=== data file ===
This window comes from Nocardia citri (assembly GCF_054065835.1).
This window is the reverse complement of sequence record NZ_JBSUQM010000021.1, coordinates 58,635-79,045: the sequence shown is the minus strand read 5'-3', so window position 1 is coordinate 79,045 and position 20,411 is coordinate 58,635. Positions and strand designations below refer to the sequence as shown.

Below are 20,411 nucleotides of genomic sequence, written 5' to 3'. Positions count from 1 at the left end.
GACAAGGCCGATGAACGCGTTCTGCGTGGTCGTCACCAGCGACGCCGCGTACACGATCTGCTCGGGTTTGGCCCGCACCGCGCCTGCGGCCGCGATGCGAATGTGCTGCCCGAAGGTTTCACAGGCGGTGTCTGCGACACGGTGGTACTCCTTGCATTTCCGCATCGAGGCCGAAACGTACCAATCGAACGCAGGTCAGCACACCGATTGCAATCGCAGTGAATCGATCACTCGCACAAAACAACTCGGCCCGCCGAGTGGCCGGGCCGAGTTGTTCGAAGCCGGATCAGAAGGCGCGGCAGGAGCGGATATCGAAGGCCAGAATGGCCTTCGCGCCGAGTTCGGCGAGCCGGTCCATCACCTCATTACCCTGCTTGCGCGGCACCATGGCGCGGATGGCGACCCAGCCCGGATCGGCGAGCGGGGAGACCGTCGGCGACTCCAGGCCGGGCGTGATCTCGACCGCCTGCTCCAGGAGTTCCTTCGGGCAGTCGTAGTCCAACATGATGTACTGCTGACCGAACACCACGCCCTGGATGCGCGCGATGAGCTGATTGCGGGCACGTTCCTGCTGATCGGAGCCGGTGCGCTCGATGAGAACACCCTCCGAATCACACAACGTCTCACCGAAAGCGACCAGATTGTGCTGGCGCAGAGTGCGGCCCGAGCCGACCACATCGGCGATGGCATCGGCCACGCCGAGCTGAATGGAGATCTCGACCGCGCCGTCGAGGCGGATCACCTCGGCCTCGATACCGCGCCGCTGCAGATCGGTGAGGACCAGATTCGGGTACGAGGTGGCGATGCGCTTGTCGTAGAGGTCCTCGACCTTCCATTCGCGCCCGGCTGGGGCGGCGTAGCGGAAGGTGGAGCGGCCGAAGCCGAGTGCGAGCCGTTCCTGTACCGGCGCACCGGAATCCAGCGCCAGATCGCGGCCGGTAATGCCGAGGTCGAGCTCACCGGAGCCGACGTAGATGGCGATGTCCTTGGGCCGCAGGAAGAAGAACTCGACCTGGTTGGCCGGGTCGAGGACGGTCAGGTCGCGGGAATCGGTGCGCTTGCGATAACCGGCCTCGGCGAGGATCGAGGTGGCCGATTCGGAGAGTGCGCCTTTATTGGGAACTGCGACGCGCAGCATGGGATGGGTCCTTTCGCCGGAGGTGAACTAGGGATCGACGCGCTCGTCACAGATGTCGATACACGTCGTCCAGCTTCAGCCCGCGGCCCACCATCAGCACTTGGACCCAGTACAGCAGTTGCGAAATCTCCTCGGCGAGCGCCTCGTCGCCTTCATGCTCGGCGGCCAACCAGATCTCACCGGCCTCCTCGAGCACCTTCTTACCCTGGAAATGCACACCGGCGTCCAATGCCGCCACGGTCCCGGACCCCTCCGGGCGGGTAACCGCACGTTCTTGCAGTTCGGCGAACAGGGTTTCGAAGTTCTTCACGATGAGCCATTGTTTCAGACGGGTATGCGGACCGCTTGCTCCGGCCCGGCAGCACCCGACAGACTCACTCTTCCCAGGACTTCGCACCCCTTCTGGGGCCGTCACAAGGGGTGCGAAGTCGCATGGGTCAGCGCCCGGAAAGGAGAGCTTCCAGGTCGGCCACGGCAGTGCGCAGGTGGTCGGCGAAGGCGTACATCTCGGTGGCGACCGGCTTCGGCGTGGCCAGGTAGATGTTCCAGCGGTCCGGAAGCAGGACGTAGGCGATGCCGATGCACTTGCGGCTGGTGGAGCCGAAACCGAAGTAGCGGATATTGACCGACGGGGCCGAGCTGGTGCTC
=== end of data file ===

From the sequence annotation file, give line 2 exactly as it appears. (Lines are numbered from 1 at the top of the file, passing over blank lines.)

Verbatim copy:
This window is the reverse complement of sequence record NZ_JBSUQM010000021.1, coordinates 58,635-79,045: the sequence shown is the minus strand read 5'-3', so window position 1 is coordinate 79,045 and position 20,411 is coordinate 58,635. Positions and strand designations below refer to the sequence as shown.